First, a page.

Prof Caroline Dean

Project Leader
Cell and Developmental Biology

Caroline’s research investigates the genetic control of vernalization within plants which influences the transition from vegetative to reproductive growth.

She is interested in understanding how temperature signals integrate within the regulatory networks which control plant reproduction.

Caroline’s research involves deciphering the role of epigenetics on expression of the floral repressor gene FLC, using Arabidopsis for her research work and translating this into other Brassicas. 

  •  The mechanisms and pathways for controlling flowering time through vernalisation
  •  Temperature regulation of flowering in Brassicas
  •  Epigenetic control of the floral repressor gene, FLC


March 2015 - BBSRC Excellence in Bioscience Award Lecture

Caroline Dean's research has focused on the timing of the transition to reproductive development in plants. The acceleration of flowering by prolonged cold is a classic epigenetic process called vernalization. The study of this and parallel genetic pathways has led them into the dissection of conserved chromatin silencing mechanisms involving non-coding RNAs.

Their recent work has focused on a mechanistic understanding of vernalization and on the pathways that determine a requirement for vernalization. These pathways converge on a gene that encodes a floral repressor called FLC.  They analyse how these pathways intersect during development, in different environmental conditions, and through microevolution.

This takes them into the analysis of what regulates reproductive strategy in plants, which forms part of the Genes in the Environment ISP Theme 3: understanding how temperature signals integrate into regulatory networks controlling development. They use Arabidopsis as a reference to establish the regulatory hierarchy and then translate their findings into other species, particularly Brassica species.

FLC regulation has become a paradigm for the dissection of how non-coding RNAs, particularly antisense transcripts, mediate chromatin regulation. This work is therefore central to the GEN ISP Theme 1 - which aims to understand how genomes are regulated. It is also providing important insight into evolutionary mechanisms, as modulation of FLC regulation is an important determinant of Arabidopsis adaptation.

Distinguished role model for women in science receives global award

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JIC scientists remove reliance on seasonality in new line of broccoli – potentially doubling crop production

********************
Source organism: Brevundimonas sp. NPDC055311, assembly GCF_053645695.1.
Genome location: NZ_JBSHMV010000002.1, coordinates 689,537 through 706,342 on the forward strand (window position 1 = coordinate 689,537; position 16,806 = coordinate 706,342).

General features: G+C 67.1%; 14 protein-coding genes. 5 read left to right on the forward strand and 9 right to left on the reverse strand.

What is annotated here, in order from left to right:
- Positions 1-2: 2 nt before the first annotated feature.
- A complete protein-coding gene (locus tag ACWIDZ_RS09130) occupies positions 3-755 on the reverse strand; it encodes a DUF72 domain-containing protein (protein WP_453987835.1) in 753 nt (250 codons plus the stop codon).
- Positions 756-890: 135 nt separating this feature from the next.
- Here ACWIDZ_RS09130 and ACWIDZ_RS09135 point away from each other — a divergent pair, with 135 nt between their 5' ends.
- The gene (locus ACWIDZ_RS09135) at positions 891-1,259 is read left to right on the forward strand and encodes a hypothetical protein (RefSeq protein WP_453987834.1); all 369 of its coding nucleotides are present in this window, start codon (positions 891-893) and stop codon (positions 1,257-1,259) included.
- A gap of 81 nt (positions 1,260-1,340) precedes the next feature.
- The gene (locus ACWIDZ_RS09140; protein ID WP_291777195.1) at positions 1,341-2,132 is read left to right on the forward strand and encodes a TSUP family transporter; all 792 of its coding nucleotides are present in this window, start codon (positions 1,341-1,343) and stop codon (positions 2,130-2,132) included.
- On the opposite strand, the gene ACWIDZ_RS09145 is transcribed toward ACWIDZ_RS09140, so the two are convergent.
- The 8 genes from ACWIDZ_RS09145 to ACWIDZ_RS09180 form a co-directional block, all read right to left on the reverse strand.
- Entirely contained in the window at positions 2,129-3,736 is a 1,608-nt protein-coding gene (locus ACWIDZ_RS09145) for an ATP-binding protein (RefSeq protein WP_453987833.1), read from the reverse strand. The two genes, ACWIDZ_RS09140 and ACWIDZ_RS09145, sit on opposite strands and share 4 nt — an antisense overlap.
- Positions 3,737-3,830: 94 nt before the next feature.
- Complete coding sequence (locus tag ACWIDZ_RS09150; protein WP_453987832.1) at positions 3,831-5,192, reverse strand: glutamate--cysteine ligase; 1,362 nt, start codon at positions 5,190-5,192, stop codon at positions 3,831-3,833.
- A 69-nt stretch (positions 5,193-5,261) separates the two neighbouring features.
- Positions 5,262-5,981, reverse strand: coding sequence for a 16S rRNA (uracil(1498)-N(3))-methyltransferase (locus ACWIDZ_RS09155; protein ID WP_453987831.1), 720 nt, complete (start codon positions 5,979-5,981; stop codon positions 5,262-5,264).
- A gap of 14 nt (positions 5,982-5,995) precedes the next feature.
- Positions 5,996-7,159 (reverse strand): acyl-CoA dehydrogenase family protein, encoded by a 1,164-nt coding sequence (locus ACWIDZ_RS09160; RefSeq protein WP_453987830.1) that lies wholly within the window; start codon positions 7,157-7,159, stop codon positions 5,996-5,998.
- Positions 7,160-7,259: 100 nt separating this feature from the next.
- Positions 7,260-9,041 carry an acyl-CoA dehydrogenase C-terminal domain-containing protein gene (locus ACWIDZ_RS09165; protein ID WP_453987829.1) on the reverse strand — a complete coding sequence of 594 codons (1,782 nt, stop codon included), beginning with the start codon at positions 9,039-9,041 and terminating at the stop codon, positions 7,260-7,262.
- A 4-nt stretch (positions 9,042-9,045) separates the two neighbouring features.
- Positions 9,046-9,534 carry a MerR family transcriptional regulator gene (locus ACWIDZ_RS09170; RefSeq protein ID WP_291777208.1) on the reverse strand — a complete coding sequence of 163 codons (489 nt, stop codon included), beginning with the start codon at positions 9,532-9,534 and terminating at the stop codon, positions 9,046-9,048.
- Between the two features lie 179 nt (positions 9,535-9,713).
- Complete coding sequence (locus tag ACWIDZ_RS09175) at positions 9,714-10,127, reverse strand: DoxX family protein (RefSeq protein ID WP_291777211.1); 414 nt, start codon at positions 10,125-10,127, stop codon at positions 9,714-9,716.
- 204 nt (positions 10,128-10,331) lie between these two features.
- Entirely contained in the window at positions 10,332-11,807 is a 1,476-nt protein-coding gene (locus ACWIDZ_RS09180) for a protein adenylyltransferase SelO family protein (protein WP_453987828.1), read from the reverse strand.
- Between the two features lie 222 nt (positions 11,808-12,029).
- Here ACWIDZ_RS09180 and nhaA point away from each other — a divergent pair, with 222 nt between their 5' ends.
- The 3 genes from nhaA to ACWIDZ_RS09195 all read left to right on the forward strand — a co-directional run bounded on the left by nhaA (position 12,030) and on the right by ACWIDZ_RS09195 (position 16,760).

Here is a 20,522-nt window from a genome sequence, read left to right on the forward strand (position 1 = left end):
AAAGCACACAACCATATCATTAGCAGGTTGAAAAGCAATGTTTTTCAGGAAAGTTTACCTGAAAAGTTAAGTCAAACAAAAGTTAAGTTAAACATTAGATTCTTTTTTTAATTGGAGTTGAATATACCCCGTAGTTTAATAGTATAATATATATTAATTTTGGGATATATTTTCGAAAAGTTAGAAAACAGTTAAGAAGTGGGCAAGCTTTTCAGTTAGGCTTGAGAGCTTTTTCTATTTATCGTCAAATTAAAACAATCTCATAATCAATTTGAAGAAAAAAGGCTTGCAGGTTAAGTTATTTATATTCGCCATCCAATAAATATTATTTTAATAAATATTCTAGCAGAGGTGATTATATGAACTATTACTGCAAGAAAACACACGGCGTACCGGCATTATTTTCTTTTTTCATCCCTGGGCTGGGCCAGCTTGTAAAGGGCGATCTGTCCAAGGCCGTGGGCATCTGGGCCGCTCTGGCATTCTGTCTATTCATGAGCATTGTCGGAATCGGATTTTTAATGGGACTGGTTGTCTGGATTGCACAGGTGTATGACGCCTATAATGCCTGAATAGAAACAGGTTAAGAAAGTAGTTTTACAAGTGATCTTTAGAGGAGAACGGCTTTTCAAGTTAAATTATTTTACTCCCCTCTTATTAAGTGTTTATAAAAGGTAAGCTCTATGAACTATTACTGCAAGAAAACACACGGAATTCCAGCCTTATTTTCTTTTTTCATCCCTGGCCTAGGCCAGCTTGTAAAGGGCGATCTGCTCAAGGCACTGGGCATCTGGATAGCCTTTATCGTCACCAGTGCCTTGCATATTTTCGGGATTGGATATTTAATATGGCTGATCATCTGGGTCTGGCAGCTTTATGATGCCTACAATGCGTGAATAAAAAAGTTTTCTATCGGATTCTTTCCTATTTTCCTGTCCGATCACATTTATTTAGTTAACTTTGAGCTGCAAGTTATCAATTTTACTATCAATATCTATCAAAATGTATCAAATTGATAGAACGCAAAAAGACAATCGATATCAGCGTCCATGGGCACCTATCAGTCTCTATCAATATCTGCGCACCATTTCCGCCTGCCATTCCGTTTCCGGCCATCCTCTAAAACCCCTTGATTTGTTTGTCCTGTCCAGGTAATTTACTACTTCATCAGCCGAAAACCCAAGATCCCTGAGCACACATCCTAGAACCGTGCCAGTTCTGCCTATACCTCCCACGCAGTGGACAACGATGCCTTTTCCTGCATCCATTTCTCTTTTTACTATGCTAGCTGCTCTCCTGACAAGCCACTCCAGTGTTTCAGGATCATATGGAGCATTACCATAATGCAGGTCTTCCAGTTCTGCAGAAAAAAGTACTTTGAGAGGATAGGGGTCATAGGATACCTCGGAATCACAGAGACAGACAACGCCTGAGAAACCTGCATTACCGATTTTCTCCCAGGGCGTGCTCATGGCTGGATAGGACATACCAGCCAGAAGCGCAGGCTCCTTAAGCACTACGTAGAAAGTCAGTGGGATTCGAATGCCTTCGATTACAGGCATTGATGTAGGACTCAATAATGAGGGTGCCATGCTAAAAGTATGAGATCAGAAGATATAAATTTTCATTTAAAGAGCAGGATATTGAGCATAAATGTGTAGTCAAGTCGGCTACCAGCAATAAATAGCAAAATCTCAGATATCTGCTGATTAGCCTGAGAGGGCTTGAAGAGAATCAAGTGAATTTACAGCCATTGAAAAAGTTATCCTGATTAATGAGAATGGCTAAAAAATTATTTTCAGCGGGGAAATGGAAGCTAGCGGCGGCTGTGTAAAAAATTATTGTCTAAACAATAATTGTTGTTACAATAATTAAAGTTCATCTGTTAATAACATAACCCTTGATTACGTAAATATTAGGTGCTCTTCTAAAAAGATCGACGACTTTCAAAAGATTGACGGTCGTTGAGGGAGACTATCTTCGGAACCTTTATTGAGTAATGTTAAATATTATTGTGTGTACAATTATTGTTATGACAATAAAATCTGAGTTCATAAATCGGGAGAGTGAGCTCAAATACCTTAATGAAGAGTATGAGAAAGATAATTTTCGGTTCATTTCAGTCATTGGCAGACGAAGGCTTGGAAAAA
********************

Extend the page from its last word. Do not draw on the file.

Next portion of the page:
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A step closer to understanding the ‘switch’ that triggers flowering in plants

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Professor Caroline Dean awarded the Darwin Medal by the Royal Society

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Recent Publications

Ietswaart R., Rosa S., Wu Z., Dean C., Howard M. (2017)

Cell-Size-Dependent Transcription of FLC and Its Antisense Long Non-coding RNA COOLAIR Explain Cell-to-Cell Expression Variation.

Cell Systems 4 p622-635

Publisher’s version: 10.1016/j.cels.2017.05.010

Duncan S., Olsson T. G., Hartley M., Dean C., Rosa S. (2017)

Single Molecule RNA FISH in Arabidopsis Root Cells

Bio-Protocol 7 pe2240

Publisher’s version: 10.21769/BioProtoc.2240

Rosa S., Duncan S., Dean C. (2016)

Mutually exclusive sense–antisense transcription at FLC facilitates environmentally induced gene repression

Nature Communications 7 p13031

Publisher’s version: 10.1038/ncomms13031

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Caroline Dean


Made Dame Commander of the British Empire - Queen's Birthday Honours List 2016

FEBS/EMBO Women in Science Award, 2015

Thomson Reuters Top 1% Highly Cited Researcher, 2014

BBSRC Anniversary Award for Excellence in Bioscience, 2014

Non-resident Faculty of the Salk Institute, 2012-18

Foreign Member US National Academy of Sciences, elected April 2008

German Leopoldina Academy, elected April 2008

Officer of the Order of the British Empire, 2004

Fellow of the Royal Society, elected 2004

Genetics Society Medal, 2002

Elected a European Molecular Biology Organisation Fellow, 1999


For media enquiries, contact the John Innes Centre communications team 01603 450962,


March 2015 - BBSRC Excellence in Bioscience Award Lecture

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